Be Inspired | GDPR | How to Make Sure Your Staff Don’t Breach Your Data Security

How to Make Sure Your Staff Don’t Breach Your Data Security

It may be the cyber attacks which make the headlines, but the most common breaches are the ones that occur internally in your organisation. In fact, around 90% of data breaches are caused by human error. Staff are often responsible for data breaches, from losing a memory stick to sending the wrong file or even emailing the wrong person.

With GDPR coming to effect very soon, many companies are focusing on the technical aspects of data encryption and systems analysis to ensure compliance. However, staff training and awareness is also essential to maintain data protection compliance and reduce the risk of a breach which could cause a hefty fine under the GDPR.

So, how can your organisation manage the biggest risk of data breaches?

Five top tips to ensure staff do not breach your data security

1. Have a GDPR staff meeting

It is vital that every member of staff understand what GDPR is and how they are directly affected as a result. Explaining the risks of a €20 million or 4% of your global annual turnover fine can help staff to understand how critical data compliance is. In this meeting, you can also explain your own policies and procedures regarding data compliance. If staff understand that data breaches can lead to dismissal and disciplinary action, it can help to highlight the importance of being data aware.

2. Create a personal information training checklist

A simple checklist that can be signed by the trainer and staff member can help to make sure that staff understand data from a personal point of view. It is also an easy addition to induction training to make sure every member of the team understands your data policy. The checklist can include aspects such as;

  • Knowledge of secure passwords
  • How to lock/logoff computers when away from their desk
  • Secure shredding policy
  • Visitor area restrictions and clearance policy
  • Personal information encryption
  • Back-up and storage of data
  • Clear desk policy
  • Not opening links, downloading unknown files or opening foreign USB sticks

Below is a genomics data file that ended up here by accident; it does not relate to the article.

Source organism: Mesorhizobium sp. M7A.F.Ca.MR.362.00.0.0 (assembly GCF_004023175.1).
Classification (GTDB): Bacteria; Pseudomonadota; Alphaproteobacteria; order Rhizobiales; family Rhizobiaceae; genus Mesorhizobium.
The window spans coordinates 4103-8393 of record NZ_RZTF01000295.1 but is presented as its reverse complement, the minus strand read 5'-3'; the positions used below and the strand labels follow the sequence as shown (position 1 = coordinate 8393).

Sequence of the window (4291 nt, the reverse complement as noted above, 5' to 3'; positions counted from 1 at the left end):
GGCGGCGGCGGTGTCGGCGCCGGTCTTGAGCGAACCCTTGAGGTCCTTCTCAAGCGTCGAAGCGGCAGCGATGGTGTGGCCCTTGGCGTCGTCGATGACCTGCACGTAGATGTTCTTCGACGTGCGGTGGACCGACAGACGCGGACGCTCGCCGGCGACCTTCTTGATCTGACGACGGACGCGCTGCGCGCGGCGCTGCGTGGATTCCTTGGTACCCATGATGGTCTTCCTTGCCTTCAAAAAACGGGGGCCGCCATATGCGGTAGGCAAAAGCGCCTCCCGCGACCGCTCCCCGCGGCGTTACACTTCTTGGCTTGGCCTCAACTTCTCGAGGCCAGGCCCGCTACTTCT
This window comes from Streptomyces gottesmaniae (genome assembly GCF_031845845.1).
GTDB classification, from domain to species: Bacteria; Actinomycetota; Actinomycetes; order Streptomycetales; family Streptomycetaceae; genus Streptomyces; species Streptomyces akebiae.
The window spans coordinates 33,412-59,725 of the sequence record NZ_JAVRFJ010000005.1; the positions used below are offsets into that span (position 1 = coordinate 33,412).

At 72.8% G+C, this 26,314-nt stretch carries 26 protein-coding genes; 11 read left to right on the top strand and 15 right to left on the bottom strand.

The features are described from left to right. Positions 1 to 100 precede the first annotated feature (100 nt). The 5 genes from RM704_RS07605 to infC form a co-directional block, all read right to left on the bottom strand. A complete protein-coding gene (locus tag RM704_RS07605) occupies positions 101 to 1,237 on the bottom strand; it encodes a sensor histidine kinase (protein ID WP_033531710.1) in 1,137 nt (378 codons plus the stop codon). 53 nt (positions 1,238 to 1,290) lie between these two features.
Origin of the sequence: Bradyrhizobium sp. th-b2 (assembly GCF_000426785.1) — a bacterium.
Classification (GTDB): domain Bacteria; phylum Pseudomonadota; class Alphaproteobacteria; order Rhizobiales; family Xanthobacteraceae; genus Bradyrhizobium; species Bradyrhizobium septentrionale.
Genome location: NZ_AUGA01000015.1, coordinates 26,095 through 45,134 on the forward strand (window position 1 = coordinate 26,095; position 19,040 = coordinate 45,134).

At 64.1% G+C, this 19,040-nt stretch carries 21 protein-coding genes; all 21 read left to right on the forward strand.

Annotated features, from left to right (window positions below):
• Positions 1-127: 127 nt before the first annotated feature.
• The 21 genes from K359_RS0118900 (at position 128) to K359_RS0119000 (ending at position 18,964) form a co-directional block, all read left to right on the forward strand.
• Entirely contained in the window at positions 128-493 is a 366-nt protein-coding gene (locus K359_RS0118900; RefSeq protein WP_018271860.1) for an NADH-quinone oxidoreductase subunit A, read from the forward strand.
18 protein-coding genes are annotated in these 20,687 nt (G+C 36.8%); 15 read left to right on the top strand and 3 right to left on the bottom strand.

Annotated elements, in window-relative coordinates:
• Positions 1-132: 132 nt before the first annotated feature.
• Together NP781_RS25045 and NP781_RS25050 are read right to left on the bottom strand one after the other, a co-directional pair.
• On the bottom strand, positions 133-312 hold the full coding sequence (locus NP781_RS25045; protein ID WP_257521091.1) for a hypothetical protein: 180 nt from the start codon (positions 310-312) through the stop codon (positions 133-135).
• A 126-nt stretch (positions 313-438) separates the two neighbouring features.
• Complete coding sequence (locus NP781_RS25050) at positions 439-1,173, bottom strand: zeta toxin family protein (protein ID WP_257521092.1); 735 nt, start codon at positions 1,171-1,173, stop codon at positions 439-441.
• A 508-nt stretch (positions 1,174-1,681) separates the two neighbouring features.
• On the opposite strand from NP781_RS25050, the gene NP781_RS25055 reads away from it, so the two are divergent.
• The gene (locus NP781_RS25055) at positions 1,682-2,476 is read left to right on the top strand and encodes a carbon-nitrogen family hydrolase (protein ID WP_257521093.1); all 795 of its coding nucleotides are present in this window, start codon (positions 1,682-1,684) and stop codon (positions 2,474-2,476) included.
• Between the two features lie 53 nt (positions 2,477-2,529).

3. Make training relatable

Instead of an off the shelf training course, a relevant training course that covers the activities of your business will be much more interesting and engage your employees. GDPR and data protection can affect organisations in different ways. By understanding your specific risks and activities, you can make sure the training applies to the situations that your staff face.

As well as making the training bespoke to your business, it is well worth opening discussion after training to make sure employees have the chance to ask questions for any aspects they do not understand and raise ideas that can help your business from their perspective. After all, there may have been a vital process that could have been missed.

4. Create an information request policy

Frontline staff may come into contact with customers requesting knowledge of the personal information that you hold about them. As part of GDPR, individuals have the right to know what personal information that your business owns. Your staff will need to be aware how to handle an access request and ensure that no data breaches take place by fraud.

Staff will need to know that there is a maximum £10 fee for requesting information and that your team needs to respond within 40 days to any customer information request. This means that communication must be checked regularly and processed with appropriate urgency.

An essential aspect of the information request policy is when other people’s information is contained within the response given to a customer. This is a common area where a data breach can occur.

5. Keep staff aware

Data compliance is not a one-off training event; your organisation will always need to keep data compliance at the forefront of their work actions. Using incentive, games and rewards, you can help to keep GDPR and data protection relevant and prominent in the workplace.

From e-learning, customised training and checklists, you have a wealth of tools to help highlight the importance of data compliance at regular intervals. Make sure training and catch up sessions are routine and if you make any modifications to your data policy, keep the team informed and use techniques to ensure your new processes are fully understood.

It may be worth conducting mystery shopping and random testing to make sure all your staff are fully compliant, while incentives can ensure they remain enthusiastic and keen to comply.

Discover more top tips from Cyan Solutions

If you need any help in securing your company and reducing the threat of data breaches, then Cyan Solutions can help. At Cyan Solutions, our IT experts can help to assess all the internal threats that your business faces. Furthermore, we can use our experience and expertise to give you our top tips to ensure your staff are ready and prepared for data compliance changes and GDPR.


Categories: GDPR, IT Security, News